Category Archives: storytelling
She hated the night. She was terrified of night. Gibbering things with nasty little voices taunted her: “You’ll never amount to anything. None of your dreams will ever come true. You are worthless. You might as well die.”
Every night the gibbering things whispered their lies. But just because they were lies didn’t mean they could be ignored. Lies are like the fishhook that caught in her palm as a child. Her daddy carved it out with his pocketknife, digging deep into her flesh. The pain was almost more than she could bear, and there was blood everywhere. Blood and pain—like the gibbering lies. No wonder she hated to turn off the light. No wonder she tossed and turned every night. No wonder she fingered her rosary frantically, praying for daylight to come.
But one night, in addition to the gibbering voices, she heard, or thought she heard, another voice, almost a whisper. Well, more like a breath. And the Breath seemed to say: You are the daughter of wisdom and light.
Wait, she thought to herself, am I not worthless? Am I not a miserable excuse for a human being? Shouldn’t I just die and be done with it?
But the Breath persisted: You are the daughter of wisdom and light. You know what is right. In you mercy and goodness dwell.
Was this a trick? Was she just imagining things? She must be. She was worthless, and she knew it, and she was afraid of the dark, for the darkness told her that she had nothing to offer the world but her miserable, wretched existence.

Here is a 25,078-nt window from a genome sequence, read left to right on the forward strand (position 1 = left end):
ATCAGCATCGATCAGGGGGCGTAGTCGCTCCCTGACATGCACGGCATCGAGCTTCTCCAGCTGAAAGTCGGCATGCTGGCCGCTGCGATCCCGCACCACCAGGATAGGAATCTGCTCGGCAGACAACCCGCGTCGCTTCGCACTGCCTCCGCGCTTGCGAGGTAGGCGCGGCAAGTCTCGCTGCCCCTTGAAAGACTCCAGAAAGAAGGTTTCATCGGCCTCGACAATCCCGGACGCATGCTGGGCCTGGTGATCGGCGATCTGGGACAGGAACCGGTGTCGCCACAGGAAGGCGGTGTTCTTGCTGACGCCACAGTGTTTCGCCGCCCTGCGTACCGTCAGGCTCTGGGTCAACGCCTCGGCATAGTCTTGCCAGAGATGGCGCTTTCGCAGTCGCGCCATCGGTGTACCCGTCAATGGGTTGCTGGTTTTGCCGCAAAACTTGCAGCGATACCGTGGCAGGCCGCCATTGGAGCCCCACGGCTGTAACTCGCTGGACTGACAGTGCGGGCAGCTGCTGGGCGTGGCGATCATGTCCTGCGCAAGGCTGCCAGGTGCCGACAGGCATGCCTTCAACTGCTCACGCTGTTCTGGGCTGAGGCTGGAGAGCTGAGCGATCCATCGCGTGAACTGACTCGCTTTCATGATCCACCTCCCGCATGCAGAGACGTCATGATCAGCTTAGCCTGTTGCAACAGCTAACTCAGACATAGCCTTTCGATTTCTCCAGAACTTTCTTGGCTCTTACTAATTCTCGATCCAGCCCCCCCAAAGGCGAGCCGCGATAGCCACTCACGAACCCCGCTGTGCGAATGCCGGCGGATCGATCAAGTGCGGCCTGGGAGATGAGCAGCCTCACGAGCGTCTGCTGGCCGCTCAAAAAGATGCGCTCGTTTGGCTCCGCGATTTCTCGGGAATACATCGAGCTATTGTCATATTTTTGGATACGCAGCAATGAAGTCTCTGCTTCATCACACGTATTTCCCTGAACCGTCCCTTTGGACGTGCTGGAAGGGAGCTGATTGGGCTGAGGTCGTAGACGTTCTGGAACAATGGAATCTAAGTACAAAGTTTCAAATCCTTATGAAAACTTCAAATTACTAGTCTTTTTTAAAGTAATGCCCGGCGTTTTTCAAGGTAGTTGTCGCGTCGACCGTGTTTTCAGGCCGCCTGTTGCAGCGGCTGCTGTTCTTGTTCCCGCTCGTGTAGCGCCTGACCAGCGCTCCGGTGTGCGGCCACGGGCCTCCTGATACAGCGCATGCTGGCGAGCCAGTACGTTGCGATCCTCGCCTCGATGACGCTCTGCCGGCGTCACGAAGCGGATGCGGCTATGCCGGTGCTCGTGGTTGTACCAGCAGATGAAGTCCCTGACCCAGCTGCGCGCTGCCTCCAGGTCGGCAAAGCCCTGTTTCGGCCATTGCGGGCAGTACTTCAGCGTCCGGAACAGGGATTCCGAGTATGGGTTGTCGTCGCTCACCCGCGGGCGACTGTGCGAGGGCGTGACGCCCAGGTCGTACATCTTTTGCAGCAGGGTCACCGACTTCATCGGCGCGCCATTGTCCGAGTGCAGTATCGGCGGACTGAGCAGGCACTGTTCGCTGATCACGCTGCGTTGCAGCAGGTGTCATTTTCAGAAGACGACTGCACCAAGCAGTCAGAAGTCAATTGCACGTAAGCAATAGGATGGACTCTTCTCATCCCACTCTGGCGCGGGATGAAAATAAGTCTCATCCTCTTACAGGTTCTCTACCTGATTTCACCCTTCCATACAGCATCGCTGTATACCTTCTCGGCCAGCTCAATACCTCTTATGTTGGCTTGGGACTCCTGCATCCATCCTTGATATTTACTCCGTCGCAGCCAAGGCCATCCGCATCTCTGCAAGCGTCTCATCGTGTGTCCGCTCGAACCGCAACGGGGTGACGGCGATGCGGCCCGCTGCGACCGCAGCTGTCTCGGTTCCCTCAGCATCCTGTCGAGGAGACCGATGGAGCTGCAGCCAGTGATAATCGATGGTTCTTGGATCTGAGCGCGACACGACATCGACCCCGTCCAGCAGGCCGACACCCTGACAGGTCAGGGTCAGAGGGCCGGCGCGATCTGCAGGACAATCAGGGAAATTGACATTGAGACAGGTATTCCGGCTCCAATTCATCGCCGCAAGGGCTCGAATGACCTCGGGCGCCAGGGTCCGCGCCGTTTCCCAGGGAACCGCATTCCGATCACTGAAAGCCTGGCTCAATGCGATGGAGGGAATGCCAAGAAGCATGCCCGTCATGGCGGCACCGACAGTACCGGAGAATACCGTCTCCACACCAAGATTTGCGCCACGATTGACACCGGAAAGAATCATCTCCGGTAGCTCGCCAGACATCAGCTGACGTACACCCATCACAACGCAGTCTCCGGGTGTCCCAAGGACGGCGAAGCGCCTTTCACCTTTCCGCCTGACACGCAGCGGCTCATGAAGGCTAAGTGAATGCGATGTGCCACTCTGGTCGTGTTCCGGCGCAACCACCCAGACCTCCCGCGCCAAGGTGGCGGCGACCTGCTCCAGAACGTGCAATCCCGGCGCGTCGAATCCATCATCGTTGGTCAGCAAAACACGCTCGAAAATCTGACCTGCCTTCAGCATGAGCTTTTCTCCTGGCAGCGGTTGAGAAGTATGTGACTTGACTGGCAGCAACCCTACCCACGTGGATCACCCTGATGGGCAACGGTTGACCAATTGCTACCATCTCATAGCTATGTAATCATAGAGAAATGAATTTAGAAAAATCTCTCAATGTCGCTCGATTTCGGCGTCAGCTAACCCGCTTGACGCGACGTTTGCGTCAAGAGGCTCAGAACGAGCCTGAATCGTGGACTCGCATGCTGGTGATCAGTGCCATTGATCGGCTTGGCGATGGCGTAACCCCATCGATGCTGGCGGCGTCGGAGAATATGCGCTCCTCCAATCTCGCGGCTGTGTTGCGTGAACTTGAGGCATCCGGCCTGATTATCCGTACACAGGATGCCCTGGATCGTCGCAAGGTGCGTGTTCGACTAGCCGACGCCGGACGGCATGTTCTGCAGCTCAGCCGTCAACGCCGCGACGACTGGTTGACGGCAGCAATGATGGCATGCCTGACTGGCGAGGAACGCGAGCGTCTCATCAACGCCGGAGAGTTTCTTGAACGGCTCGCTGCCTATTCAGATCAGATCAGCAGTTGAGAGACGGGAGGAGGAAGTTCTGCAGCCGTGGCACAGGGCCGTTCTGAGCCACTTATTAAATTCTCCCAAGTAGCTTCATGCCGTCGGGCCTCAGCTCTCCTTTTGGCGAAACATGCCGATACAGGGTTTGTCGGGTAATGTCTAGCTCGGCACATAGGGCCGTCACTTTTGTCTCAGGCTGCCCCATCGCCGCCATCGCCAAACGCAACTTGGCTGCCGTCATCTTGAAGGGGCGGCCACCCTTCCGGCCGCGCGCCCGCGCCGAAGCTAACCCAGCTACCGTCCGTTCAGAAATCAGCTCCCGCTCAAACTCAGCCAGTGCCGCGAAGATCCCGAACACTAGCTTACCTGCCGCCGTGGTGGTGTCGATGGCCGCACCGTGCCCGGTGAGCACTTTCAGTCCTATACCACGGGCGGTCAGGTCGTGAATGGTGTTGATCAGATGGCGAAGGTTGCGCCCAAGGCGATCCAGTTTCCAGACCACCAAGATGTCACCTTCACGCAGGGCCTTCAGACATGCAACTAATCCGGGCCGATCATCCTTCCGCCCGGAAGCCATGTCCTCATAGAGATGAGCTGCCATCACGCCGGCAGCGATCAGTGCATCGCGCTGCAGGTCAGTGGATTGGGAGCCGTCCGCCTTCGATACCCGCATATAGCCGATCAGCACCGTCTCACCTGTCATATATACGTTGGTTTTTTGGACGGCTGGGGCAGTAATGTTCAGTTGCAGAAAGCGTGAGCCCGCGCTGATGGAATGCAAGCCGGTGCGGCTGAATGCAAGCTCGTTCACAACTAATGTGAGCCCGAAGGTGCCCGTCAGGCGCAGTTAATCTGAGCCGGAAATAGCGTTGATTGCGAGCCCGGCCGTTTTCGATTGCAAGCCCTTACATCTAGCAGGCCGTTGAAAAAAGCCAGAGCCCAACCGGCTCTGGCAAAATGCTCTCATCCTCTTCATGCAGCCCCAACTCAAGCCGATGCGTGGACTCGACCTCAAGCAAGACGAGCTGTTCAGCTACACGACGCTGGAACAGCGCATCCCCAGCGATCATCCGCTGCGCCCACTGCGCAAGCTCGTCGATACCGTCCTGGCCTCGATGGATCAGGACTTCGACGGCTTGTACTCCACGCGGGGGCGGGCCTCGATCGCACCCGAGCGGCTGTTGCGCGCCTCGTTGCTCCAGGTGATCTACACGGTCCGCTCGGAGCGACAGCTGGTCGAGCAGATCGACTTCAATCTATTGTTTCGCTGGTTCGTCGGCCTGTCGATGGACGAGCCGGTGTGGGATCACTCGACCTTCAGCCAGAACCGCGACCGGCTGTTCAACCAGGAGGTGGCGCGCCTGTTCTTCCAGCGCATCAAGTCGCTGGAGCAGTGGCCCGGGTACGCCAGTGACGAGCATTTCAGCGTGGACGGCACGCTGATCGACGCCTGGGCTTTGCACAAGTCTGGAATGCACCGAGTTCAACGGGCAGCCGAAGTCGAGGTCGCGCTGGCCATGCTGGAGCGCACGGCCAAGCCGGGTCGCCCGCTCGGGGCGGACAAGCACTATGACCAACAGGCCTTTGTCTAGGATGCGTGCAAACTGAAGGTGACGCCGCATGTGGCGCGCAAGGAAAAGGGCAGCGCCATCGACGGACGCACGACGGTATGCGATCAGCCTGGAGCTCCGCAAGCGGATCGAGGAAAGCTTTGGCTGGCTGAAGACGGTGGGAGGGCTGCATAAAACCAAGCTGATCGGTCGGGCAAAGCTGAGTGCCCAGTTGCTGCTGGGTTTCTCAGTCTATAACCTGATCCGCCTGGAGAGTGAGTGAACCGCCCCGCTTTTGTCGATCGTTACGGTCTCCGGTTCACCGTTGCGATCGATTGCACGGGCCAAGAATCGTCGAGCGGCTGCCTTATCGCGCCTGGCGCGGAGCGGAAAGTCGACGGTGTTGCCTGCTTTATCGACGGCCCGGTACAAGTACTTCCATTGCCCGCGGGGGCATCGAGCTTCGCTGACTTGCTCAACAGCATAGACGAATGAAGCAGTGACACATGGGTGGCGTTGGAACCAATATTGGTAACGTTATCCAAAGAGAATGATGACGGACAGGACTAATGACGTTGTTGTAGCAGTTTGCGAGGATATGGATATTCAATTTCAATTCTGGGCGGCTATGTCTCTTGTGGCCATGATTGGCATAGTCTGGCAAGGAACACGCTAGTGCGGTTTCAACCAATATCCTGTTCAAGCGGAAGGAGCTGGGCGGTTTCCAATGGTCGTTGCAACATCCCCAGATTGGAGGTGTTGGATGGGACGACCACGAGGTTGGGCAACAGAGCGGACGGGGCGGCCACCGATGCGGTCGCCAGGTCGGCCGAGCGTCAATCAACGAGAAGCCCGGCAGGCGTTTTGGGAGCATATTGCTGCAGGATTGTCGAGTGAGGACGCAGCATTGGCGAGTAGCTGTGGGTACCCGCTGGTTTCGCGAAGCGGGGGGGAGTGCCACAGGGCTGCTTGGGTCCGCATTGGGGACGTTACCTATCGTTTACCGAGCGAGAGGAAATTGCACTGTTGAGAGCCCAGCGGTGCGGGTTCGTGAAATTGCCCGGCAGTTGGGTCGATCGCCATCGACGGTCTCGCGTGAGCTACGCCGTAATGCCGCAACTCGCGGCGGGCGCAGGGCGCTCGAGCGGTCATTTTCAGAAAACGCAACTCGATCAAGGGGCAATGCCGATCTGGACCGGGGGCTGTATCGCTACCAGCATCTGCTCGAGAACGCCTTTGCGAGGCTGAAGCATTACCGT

Then she seemed to hear the Breath again: Sleep, child. Even though you are terrified, I am here, and you are safe.
And so she slept. For the first time in years, she slept through the night. And her sleep was good.
How long must I bear pain in my soul,
and have sorrow in my heart all day long?
How long shall my enemy be exalted over me?
The counselor at our school isn’t sure how much longer she can play the role of Wise and Compassionate Listener. Every day the students at our middle school tell her stories of incest, murder, rape and substance abuse. When the counselor leaves her office, she feels as though sorrow has gripped her heart all day long. She has a “soul-ache.”
I hear some of the same gut-wrenching stories from my students and their friends. A couple of years ago, W-Girl’s sister disappeared. Her badly decomposed body was found many months later. She had been murdered. W-Girl visits the counselor several times a week in an attempt to exorcise the demons that haunt her.
Fifteen-year-old L-Boy brags that he is going to become a father in February. The mother of his child is four years older than he. Both father and mother are still in school, but just barely. How will they support a child without having earned high-school diplomas? Apparently L-Boy doesn’t worry about not graduating. It’s rumored that he makes plenty of money running drugs in the evening or on weekends or on those all-too-frequent occasions when he’s suspended from school.
A casual glance at several of our students will tell you that they were born with fetal alcohol syndrome. They have poor socialization skills and a multitude of learning difficulties, including poor memory, the inability to understand concepts such as time and money, poor language comprehension, and poor problem-solving skills. Most of them are impulsive, anxious and unable to concentrate—all because Mom couldn’t stay away from alcohol during her pregnancy.